23 Mar 2013

Rudd says he'll never again lead ALP

6:40 am on 23 March 2013

The fallout continues in Australia from Thursday's abortive Australian Labor Party (ALP) leadership ruckus.

Former leader Kevin Rudd decided not to challenge for the leadership after fellow minister Simon Crean urged him to, and the Prime Minister, Julia Gillard, was re-elected as party leader unopposed.

Mr Crean has since been sacked, and on Friday two ministers who support Mr Rudd resigned.

The first to go was the tertiary education minister, Chris Bowen, and he was followed by the resources minister, Martin Ferguson.

And late on Friday, Mr Rudd issued a statement saying that he'll never again lead the ALP.

In a statement on his website Mr Rudd says he wishes to make 100% clear to all members of the parliamentary Labor Party - including his own supporters - that there are no circumstances under which he will return to the Labor Party leadership in the future.

As the party counts the cost of Thursday's fiasco, senior figures are imploring Ms Gillard to clean out her frontbench.

Ms Gillard called the internal election after senior MP Simon Crean demanded the leadership be put to a vote to end the disunity he said was killing the party.

Now she is facing her second Cabinet reshuffle this year after Thursday's events forced two Labor frontbenchers and three party whips out of their roles, the ABC reports.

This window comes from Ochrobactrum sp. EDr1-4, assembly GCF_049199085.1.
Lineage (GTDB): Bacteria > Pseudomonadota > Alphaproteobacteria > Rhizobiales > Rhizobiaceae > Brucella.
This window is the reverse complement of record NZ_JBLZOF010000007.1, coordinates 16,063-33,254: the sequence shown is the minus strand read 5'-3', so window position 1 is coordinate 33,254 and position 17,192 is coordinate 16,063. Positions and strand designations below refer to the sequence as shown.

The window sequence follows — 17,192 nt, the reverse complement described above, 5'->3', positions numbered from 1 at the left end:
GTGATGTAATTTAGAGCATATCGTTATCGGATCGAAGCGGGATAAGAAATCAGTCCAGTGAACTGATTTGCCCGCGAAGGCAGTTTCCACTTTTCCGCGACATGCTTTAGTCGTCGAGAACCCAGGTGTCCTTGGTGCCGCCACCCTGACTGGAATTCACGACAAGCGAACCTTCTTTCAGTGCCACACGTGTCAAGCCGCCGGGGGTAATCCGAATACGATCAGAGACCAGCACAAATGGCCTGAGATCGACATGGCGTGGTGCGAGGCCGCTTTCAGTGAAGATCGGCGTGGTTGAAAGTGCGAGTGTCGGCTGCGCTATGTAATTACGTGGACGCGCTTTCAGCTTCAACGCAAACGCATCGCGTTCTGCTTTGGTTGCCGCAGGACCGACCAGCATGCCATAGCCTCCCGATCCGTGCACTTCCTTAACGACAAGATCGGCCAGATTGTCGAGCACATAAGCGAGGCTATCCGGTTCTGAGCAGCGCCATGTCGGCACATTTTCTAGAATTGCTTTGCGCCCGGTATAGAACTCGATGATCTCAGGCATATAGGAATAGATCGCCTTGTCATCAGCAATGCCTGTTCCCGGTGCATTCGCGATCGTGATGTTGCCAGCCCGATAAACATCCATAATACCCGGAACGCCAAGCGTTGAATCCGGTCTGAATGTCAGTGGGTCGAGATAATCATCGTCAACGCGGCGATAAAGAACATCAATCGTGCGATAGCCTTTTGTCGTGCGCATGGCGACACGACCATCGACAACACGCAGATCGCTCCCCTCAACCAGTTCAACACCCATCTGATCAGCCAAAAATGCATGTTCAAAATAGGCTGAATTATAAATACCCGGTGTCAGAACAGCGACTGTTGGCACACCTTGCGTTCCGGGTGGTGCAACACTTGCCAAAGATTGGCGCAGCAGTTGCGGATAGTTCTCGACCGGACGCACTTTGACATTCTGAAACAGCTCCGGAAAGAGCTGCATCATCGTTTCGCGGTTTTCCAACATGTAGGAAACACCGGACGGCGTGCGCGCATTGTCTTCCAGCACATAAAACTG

The most senior of those figures is one-time leader Mr Crean, who will now sit on the backbenches for the first time during his 23-year parliamentary career.

Mr Crean was sacked for disloyalty after he triggered the spill, only for the party's former leader Kevin Rudd not to contest the ballot.

Key Rudd supporter Joel Fitzgibbon - who caused a frenzy of speculation on Wednesday with his comments regarding the leadership - said he would be stepping down from his role as Chief Government Whip.

Fellow whips Janelle Saffin and Ed Husic are also resigning from their roles, while Richard Marles has given up his parliamentary secretary positions.

Labor figures say this is the opportune time for Ms Gillard to clean out her ministerial team and ensure those who remain are loyal to her cause.

Defence Minister Stephen Smith said the uncontested ballot was an emphatic endorsement for Ms Gillard and a number of people need to consider quitting.

Australia is to hold a general election in September.